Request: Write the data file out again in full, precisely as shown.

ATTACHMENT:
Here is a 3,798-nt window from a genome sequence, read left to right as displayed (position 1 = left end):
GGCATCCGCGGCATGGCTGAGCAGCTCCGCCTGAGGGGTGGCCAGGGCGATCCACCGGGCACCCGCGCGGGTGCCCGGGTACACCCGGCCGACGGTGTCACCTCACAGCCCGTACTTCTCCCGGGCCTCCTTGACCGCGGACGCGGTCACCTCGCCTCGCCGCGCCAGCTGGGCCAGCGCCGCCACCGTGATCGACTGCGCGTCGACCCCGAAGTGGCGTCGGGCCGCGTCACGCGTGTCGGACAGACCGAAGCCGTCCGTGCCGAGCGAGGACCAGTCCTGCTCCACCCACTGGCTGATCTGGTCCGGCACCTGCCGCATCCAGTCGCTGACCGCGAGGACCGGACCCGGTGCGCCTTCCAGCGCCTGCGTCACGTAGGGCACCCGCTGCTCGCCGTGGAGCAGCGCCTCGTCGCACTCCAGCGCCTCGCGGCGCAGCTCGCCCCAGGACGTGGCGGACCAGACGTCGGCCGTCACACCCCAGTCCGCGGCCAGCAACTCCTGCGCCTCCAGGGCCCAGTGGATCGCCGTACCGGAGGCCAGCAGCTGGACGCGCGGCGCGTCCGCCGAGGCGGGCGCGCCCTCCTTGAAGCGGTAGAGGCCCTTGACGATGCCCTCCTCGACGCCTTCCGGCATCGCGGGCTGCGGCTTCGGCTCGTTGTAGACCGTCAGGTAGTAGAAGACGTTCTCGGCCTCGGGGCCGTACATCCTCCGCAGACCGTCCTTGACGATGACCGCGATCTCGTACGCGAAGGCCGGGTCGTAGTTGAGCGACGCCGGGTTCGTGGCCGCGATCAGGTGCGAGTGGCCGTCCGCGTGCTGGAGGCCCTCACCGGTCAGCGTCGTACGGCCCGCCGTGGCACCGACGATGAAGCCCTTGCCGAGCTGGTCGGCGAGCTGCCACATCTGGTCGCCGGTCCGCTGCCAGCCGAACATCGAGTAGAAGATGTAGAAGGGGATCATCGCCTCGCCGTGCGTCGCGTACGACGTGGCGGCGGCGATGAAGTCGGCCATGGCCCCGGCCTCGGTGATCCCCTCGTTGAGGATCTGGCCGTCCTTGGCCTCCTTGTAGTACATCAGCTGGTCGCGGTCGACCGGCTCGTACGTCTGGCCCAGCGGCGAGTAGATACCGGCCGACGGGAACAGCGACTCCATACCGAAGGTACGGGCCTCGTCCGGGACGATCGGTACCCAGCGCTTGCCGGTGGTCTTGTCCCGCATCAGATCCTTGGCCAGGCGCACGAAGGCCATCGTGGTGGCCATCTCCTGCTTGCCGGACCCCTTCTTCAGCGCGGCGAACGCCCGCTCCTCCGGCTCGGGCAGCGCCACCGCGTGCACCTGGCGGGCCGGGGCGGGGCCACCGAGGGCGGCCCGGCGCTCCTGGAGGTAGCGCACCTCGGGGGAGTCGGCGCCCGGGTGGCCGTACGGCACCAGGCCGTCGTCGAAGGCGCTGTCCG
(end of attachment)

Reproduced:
Here is a 3,798-nt window from a genome sequence, read left to right as displayed (position 1 = left end):
GGCATCCGCGGCATGGCTGAGCAGCTCCGCCTGAGGGGTGGCCAGGGCGATCCACCGGGCACCCGCGCGGGTGCCCGGGTACACCCGGCCGACGGTGTCACCTCACAGCCCGTACTTCTCCCGGGCCTCCTTGACCGCGGACGCGGTCACCTCGCCTCGCCGCGCCAGCTGGGCCAGCGCCGCCACCGTGATCGACTGCGCGTCGACCCCGAAGTGGCGTCGGGCCGCGTCACGCGTGTCGGACAGACCGAAGCCGTCCGTGCCGAGCGAGGACCAGTCCTGCTCCACCCACTGGCTGATCTGGTCCGGCACCTGCCGCATCCAGTCGCTGACCGCGAGGACCGGACCCGGTGCGCCTTCCAGCGCCTGCGTCACGTAGGGCACCCGCTGCTCGCCGTGGAGCAGCGCCTCGTCGCACTCCAGCGCCTCGCGGCGCAGCTCGCCCCAGGACGTGGCGGACCAGACGTCGGCCGTCACACCCCAGTCCGCGGCCAGCAACTCCTGCGCCTCCAGGGCCCAGTGGATCGCCGTACCGGAGGCCAGCAGCTGGACGCGCGGCGCGTCCGCCGAGGCGGGCGCGCCCTCCTTGAAGCGGTAGAGGCCCTTGACGATGCCCTCCTCGACGCCTTCCGGCATCGCGGGCTGCGGCTTCGGCTCGTTGTAGACCGTCAGGTAGTAGAAGACGTTCTCGGCCTCGGGGCCGTACATCCTCCGCAGACCGTCCTTGACGATGACCGCGATCTCGTACGCGAAGGCCGGGTCGTAGTTGAGCGACGCCGGGTTCGTGGCCGCGATCAGGTGCGAGTGGCCGTCCGCGTGCTGGAGGCCCTCACCGGTCAGCGTCGTACGGCCCGCCGTGGCACCGACGATGAAGCCCTTGCCGAGCTGGTCGGCGAGCTGCCACATCTGGTCGCCGGTCCGCTGCCAGCCGAACATCGAGTAGAAGATGTAGAAGGGGATCATCGCCTCGCCGTGCGTCGCGTACGACGTGGCGGCGGCGATGAAGTCGGCCATGGCCCCGGCCTCGGTGATCCCCTCGTTGAGGATCTGGCCGTCCTTGGCCTCCTTGTAGTACATCAGCTGGTCGCGGTCGACCGGCTCGTACGTCTGGCCCAGCGGCGAGTAGATACCGGCCGACGGGAACAGCGACTCCATACCGAAGGTACGGGCCTCGTCCGGGACGATCGGTACCCAGCGCTTGCCGGTGGTCTTGTCCCGCATCAGATCCTTGGCCAGGCGCACGAAGGCCATCGTGGTGGCCATCTCCTGCTTGCCGGACCCCTTCTTCAGCGCGGCGAACGCCCGCTCCTCCGGCTCGGGCAGCGCCACCGCGTGCACCTGGCGGGCCGGGGCGGGGCCACCGAGGGCGGCCCGGCGCTCCTGGAGGTAGCGCACCTCGGGGGAGTCGGCGCCCGGGTGGCCGTACGGCACCAGGCCGTCGTCGAAGGCGCTGTCCG